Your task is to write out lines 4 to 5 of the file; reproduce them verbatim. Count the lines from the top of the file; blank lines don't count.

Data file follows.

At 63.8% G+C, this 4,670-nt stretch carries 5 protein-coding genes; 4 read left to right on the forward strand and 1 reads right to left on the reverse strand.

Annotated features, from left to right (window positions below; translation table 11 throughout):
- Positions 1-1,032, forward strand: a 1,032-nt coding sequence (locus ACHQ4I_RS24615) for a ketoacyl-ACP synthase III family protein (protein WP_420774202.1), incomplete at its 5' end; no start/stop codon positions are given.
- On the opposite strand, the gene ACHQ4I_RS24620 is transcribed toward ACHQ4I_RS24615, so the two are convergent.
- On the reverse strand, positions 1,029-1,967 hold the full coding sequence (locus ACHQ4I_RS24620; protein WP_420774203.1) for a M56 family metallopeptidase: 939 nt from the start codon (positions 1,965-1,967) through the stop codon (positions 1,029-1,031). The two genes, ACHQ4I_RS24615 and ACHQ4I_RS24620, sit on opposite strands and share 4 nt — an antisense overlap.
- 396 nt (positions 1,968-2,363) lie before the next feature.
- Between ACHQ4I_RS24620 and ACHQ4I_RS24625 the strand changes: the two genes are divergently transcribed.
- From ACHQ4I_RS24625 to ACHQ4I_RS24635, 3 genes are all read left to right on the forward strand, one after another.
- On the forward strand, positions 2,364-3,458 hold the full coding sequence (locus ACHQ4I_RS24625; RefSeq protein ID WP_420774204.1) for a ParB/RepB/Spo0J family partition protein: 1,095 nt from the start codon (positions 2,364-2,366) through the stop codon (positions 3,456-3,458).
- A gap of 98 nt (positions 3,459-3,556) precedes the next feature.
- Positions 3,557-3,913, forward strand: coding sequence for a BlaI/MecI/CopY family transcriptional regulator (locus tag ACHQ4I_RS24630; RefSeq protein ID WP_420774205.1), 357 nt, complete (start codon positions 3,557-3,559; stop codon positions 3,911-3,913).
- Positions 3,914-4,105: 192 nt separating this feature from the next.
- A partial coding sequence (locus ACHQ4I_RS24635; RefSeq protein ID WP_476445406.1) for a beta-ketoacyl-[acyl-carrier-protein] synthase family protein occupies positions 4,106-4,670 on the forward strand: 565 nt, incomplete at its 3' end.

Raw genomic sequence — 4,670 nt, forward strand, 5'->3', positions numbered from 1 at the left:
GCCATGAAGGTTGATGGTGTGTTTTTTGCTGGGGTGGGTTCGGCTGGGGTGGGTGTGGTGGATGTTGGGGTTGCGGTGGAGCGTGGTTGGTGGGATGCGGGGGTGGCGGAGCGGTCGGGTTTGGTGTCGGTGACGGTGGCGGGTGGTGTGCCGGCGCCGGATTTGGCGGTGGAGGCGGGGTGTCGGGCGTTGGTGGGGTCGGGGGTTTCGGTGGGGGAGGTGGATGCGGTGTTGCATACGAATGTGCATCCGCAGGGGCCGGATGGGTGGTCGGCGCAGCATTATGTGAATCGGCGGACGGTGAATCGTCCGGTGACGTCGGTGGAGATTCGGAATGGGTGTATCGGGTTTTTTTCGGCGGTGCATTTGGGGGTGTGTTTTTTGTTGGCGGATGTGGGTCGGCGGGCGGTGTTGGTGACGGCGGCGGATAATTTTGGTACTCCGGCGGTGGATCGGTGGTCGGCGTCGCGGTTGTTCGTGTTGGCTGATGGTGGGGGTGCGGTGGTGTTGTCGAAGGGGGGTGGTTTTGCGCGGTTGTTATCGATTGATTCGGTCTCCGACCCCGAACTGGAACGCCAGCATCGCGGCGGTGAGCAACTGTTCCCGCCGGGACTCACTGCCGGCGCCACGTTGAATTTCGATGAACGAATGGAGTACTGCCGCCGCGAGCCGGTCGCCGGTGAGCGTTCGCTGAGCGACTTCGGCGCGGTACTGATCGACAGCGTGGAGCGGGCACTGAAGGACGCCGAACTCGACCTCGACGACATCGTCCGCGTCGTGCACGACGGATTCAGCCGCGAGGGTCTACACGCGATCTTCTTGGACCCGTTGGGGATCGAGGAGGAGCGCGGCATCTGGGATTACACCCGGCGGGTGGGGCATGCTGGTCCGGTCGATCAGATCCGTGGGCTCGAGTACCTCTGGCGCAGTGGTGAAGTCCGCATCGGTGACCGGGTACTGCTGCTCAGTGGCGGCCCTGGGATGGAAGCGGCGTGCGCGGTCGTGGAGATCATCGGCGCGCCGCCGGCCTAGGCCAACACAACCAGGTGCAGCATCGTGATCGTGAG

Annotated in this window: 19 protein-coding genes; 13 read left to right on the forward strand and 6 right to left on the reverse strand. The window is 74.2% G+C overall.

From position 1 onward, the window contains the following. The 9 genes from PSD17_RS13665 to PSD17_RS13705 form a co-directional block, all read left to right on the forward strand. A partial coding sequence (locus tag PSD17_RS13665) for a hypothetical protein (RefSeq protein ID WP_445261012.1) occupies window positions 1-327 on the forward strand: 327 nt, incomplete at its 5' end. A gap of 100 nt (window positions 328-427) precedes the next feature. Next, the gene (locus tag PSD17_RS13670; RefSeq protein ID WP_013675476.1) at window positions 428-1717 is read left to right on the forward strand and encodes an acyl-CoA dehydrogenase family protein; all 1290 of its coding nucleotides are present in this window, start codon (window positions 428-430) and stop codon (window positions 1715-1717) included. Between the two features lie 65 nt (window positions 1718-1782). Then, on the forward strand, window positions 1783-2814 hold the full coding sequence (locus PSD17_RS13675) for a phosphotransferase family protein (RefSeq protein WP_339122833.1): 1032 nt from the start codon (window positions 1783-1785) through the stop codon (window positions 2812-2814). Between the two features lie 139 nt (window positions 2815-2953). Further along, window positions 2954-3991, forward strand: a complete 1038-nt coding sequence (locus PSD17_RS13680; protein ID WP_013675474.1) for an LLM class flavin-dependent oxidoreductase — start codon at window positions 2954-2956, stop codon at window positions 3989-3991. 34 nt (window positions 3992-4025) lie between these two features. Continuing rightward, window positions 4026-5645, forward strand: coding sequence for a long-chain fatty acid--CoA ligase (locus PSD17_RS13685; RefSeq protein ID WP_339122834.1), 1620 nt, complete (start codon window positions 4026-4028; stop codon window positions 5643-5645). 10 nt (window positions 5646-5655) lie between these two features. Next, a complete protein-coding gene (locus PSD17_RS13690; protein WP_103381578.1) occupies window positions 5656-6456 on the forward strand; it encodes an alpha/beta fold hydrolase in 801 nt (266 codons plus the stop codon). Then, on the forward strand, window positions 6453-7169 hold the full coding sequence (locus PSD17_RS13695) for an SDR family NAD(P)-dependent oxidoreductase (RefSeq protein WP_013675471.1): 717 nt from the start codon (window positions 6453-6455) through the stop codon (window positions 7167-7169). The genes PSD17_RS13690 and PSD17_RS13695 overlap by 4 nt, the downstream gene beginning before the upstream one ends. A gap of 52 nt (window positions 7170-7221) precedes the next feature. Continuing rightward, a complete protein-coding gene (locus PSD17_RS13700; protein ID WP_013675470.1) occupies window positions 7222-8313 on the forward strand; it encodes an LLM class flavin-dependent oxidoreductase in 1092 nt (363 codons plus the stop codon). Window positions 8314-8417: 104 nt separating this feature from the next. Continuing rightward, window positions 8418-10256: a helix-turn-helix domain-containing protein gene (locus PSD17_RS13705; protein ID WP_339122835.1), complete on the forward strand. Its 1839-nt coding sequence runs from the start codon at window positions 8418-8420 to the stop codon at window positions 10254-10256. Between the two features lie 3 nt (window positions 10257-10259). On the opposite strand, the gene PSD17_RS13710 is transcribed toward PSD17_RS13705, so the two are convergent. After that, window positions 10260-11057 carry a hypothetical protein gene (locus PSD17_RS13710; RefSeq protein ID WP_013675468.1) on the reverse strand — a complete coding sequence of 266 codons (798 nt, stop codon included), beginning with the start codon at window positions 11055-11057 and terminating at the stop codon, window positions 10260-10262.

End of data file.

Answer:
- On the opposite strand, the gene ACHQ4I_RS24620 is transcribed toward ACHQ4I_RS24615, so the two are convergent.
- On the reverse strand, positions 1,029-1,967 hold the full coding sequence (locus ACHQ4I_RS24620; protein WP_420774203.1) for a M56 family metallopeptidase: 939 nt from the start codon (positions 1,965-1,967) through the stop codon (positions 1,029-1,031). The two genes, ACHQ4I_RS24615 and ACHQ4I_RS24620, sit on opposite strands and share 4 nt — an antisense overlap.